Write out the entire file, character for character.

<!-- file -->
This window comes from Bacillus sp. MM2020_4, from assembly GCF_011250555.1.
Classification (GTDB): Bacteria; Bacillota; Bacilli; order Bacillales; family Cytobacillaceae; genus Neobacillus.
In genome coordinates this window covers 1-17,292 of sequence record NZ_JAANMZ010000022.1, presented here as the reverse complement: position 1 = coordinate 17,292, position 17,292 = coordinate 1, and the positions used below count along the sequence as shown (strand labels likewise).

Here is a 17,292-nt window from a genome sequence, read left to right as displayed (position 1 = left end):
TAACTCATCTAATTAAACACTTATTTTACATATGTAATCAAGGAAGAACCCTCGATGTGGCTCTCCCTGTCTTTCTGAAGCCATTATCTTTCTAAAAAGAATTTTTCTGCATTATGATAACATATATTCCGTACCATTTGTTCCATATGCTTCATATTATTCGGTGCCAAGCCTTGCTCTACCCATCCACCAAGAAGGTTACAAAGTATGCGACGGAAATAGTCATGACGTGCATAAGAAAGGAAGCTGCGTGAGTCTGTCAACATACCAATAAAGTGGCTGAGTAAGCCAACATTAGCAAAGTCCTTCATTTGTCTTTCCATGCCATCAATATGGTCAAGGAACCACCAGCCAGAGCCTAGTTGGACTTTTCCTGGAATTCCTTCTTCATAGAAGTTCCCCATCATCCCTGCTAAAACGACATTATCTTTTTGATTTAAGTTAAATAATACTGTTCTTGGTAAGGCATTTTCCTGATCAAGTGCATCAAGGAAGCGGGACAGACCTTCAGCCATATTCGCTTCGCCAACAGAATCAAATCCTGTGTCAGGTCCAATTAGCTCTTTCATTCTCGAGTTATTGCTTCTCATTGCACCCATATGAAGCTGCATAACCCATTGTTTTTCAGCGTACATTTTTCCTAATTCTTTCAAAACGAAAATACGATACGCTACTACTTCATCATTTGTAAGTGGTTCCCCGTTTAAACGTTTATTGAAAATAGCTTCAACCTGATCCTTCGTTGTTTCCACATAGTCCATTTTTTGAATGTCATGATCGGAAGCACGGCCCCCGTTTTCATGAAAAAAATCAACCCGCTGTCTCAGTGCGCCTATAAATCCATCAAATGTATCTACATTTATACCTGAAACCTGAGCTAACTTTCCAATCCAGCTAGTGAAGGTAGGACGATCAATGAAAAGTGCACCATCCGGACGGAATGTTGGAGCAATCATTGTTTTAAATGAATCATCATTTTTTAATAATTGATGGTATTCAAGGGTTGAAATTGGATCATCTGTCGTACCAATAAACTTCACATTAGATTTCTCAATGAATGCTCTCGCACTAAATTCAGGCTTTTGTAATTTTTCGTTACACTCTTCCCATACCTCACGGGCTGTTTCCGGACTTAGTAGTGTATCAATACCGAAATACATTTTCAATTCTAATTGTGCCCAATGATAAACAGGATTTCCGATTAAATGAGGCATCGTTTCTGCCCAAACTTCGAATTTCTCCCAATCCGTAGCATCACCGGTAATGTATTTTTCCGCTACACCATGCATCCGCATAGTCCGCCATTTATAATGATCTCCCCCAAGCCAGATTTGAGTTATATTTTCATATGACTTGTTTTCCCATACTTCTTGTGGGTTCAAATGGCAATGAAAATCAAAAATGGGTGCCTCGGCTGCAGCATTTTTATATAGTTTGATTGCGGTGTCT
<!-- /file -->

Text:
This window comes from Bacillus sp. MM2020_4, from assembly GCF_011250555.1.
Classification (GTDB): Bacteria; Bacillota; Bacilli; order Bacillales; family Cytobacillaceae; genus Neobacillus.
In genome coordinates this window covers 1-17,292 of sequence record NZ_JAANMZ010000022.1, presented here as the reverse complement: position 1 = coordinate 17,292, position 17,292 = coordinate 1, and the positions used below count along the sequence as shown (strand labels likewise).

Here is a 17,292-nt window from a genome sequence, read left to right as displayed (position 1 = left end):
TAACTCATCTAATTAAACACTTATTTTACATATGTAATCAAGGAAGAACCCTCGATGTGGCTCTCCCTGTCTTTCTGAAGCCATTATCTTTCTAAAAAGAATTTTTCTGCATTATGATAACATATATTCCGTACCATTTGTTCCATATGCTTCATATTATTCGGTGCCAAGCCTTGCTCTACCCATCCACCAAGAAGGTTACAAAGTATGCGACGGAAATAGTCATGACGTGCATAAGAAAGGAAGCTGCGTGAGTCTGTCAACATACCAATAAAGTGGCTGAGTAAGCCAACATTAGCAAAGTCCTTCATTTGTCTTTCCATGCCATCAATATGGTCAAGGAACCACCAGCCAGAGCCTAGTTGGACTTTTCCTGGAATTCCTTCTTCATAGAAGTTCCCCATCATCCCTGCTAAAACGACATTATCTTTTTGATTTAAGTTAAATAATACTGTTCTTGGTAAGGCATTTTCCTGATCAAGTGCATCAAGGAAGCGGGACAGACCTTCAGCCATATTCGCTTCGCCAACAGAATCAAATCCTGTGTCAGGTCCAATTAGCTCTTTCATTCTCGAGTTATTGCTTCTCATTGCACCCATATGAAGCTGCATAACCCATTGTTTTTCAGCGTACATTTTTCCTAATTCTTTCAAAACGAAAATACGATACGCTACTACTTCATCATTTGTAAGTGGTTCCCCGTTTAAACGTTTATTGAAAATAGCTTCAACCTGATCCTTCGTTGTTTCCACATAGTCCATTTTTTGAATGTCATGATCGGAAGCACGGCCCCCGTTTTCATGAAAAAAATCAACCCGCTGTCTCAGTGCGCCTATAAATCCATCAAATGTATCTACATTTATACCTGAAACCTGAGCTAACTTTCCAATCCAGCTAGTGAAGGTAGGACGATCAATGAAAAGTGCACCATCCGGACGGAATGTTGGAGCAATCATTGTTTTAAATGAATCATCATTTTTTAATAATTGATGGTATTCAAGGGTTGAAATTGGATCATCTGTCGTACCAATAAACTTCACATTAGATTTCTCAATGAATGCTCTCGCACTAAATTCAGGCTTTTGTAATTTTTCGTTACACTCTTCCCATACCTCACGGGCTGTTTCCGGACTTAGTAGTGTATCAATACCGAAATACATTTTCAATTCTAATTGTGCCCAATGATAAACAGGATTTCCGATTAAATGAGGCATCGTTTCTGCCCAAACTTCGAATTTCTCCCAATCCGTAGCATCACCGGTAATGTATTTTTCCGCTACACCATGCATCCGCATAGTCCGCCATTTATAATGATCTCCCCCAAGCCAGATTTGAGTTATATTTTCATATGACTTGTTTTCCCATACTTCTTGTGGGTTCAAATGGCAATGAAAATCAAAAATGGGTGCCTCGGCTGCAGCATTTTTATATAGTTTGATTGCGGTGTCT